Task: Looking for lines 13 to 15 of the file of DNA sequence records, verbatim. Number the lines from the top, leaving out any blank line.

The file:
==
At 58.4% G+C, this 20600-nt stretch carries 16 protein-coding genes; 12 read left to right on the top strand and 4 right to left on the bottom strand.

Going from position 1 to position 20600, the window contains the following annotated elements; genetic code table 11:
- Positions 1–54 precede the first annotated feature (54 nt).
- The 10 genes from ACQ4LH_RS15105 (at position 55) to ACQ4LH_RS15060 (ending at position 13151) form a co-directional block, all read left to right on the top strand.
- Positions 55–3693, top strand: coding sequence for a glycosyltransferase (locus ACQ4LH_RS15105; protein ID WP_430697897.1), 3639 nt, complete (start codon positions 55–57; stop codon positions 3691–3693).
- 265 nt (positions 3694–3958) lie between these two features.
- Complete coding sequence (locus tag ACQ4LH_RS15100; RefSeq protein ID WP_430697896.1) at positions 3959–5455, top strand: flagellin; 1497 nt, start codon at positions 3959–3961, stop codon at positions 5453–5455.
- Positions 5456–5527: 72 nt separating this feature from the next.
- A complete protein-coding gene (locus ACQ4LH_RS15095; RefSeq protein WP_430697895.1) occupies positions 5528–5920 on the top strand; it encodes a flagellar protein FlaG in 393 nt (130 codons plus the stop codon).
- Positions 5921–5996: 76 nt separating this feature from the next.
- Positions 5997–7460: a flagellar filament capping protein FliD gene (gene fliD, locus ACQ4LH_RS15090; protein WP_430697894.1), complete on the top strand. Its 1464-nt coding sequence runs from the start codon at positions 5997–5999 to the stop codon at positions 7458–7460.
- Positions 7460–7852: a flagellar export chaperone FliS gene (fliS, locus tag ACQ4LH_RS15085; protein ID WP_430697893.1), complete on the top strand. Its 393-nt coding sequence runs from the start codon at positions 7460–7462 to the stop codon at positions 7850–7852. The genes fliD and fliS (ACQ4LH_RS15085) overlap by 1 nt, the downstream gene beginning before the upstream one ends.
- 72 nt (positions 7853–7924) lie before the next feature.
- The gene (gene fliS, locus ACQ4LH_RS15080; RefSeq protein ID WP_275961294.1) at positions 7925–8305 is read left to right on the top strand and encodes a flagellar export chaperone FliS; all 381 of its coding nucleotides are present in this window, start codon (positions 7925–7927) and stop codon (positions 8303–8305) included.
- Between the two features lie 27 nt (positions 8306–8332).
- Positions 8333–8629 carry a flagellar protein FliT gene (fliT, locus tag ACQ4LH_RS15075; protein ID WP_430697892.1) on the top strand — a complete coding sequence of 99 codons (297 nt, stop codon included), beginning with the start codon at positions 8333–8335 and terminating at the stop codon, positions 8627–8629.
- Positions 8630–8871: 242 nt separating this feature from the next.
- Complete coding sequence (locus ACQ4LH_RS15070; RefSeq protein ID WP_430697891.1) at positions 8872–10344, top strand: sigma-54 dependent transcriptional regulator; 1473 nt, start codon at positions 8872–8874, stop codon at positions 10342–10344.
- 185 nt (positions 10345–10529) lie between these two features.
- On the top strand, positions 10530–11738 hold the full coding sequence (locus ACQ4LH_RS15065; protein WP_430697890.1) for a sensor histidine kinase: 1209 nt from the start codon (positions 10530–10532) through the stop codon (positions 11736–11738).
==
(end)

- 72 nt (positions 7853–7924) lie before the next feature.
- The gene (gene fliS, locus ACQ4LH_RS15080; RefSeq protein ID WP_275961294.1) at positions 7925–8305 is read left to right on the top strand and encodes a flagellar export chaperone FliS; all 381 of its coding nucleotides are present in this window, start codon (positions 7925–7927) and stop codon (positions 8303–8305) included.
- Between the two features lie 27 nt (positions 8306–8332).